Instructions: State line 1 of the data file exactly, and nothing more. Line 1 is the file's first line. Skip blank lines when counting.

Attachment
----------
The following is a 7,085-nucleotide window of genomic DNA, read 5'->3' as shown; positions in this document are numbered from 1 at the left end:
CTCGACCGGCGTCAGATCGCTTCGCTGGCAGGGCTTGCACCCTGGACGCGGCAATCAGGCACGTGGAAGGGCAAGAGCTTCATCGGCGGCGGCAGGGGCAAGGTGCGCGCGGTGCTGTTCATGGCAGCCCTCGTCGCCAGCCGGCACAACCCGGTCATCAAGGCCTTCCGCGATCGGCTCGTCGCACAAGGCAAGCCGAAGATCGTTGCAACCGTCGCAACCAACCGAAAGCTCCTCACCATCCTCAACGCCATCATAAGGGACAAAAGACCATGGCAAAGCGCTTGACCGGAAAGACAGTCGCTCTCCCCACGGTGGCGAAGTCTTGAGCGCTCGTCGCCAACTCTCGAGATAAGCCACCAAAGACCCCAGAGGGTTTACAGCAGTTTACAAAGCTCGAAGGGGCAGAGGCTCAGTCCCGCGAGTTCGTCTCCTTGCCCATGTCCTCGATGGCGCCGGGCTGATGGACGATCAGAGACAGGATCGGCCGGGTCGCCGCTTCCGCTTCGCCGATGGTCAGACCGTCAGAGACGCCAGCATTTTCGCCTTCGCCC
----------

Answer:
The following is a 7,085-nucleotide window of genomic DNA, read 5'->3' as shown; positions in this document are numbered from 1 at the left end: